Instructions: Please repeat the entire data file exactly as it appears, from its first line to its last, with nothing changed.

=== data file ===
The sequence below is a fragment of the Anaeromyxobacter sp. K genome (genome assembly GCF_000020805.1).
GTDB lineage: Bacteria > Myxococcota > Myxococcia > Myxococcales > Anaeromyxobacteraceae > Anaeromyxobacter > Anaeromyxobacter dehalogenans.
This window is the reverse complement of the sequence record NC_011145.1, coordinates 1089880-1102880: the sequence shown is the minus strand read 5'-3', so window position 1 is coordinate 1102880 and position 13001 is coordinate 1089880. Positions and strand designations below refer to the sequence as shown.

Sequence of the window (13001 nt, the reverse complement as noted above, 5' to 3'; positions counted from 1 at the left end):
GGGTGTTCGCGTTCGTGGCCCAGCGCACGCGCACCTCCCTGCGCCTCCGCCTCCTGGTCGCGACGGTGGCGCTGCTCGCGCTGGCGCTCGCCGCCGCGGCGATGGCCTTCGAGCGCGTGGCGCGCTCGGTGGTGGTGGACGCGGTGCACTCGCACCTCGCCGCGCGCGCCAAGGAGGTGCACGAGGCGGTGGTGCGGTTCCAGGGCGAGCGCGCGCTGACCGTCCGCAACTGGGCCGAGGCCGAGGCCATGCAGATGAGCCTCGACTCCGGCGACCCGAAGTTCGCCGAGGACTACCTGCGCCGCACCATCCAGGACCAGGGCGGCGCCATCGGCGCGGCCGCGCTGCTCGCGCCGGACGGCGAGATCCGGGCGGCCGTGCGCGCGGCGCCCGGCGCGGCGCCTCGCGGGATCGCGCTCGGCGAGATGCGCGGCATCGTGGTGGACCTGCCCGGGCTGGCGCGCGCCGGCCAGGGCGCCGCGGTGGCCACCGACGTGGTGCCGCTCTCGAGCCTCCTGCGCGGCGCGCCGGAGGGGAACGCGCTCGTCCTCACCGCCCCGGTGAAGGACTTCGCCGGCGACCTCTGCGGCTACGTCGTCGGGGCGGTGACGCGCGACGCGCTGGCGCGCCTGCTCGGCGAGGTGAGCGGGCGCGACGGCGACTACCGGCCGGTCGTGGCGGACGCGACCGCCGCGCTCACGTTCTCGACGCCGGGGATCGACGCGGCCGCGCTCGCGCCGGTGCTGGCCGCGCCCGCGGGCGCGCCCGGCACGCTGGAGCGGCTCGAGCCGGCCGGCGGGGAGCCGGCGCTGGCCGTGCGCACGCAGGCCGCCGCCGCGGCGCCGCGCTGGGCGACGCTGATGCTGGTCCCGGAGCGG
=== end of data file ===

The sequence below is a fragment of the Anaeromyxobacter sp. K genome (genome assembly GCF_000020805.1).
GTDB lineage: Bacteria > Myxococcota > Myxococcia > Myxococcales > Anaeromyxobacteraceae > Anaeromyxobacter > Anaeromyxobacter dehalogenans.
This window is the reverse complement of the sequence record NC_011145.1, coordinates 1089880-1102880: the sequence shown is the minus strand read 5'-3', so window position 1 is coordinate 1102880 and position 13001 is coordinate 1089880. Positions and strand designations below refer to the sequence as shown.

Sequence of the window (13001 nt, the reverse complement as noted above, 5' to 3'; positions counted from 1 at the left end):
GGGTGTTCGCGTTCGTGGCCCAGCGCACGCGCACCTCCCTGCGCCTCCGCCTCCTGGTCGCGACGGTGGCGCTGCTCGCGCTGGCGCTCGCCGCCGCGGCGATGGCCTTCGAGCGCGTGGCGCGCTCGGTGGTGGTGGACGCGGTGCACTCGCACCTCGCCGCGCGCGCCAAGGAGGTGCACGAGGCGGTGGTGCGGTTCCAGGGCGAGCGCGCGCTGACCGTCCGCAACTGGGCCGAGGCCGAGGCCATGCAGATGAGCCTCGACTCCGGCGACCCGAAGTTCGCCGAGGACTACCTGCGCCGCACCATCCAGGACCAGGGCGGCGCCATCGGCGCGGCCGCGCTGCTCGCGCCGGACGGCGAGATCCGGGCGGCCGTGCGCGCGGCGCCCGGCGCGGCGCCTCGCGGGATCGCGCTCGGCGAGATGCGCGGCATCGTGGTGGACCTGCCCGGGCTGGCGCGCGCCGGCCAGGGCGCCGCGGTGGCCACCGACGTGGTGCCGCTCTCGAGCCTCCTGCGCGGCGCGCCGGAGGGGAACGCGCTCGTCCTCACCGCCCCGGTGAAGGACTTCGCCGGCGACCTCTGCGGCTACGTCGTCGGGGCGGTGACGCGCGACGCGCTGGCGCGCCTGCTCGGCGAGGTGAGCGGGCGCGACGGCGACTACCGGCCGGTCGTGGCGGACGCGACCGCCGCGCTCACGTTCTCGACGCCGGGGATCGACGCGGCCGCGCTCGCGCCGGTGCTGGCCGCGCCCGCGGGCGCGCCCGGCACGCTGGAGCGGCTCGAGCCGGCCGGCGGGGAGCCGGCGCTGGCCGTGCGCACGCAGGCCGCCGCCGCGGCGCCGCGCTGGGCGACGCTGATGCTGGTCCCGGAGCGG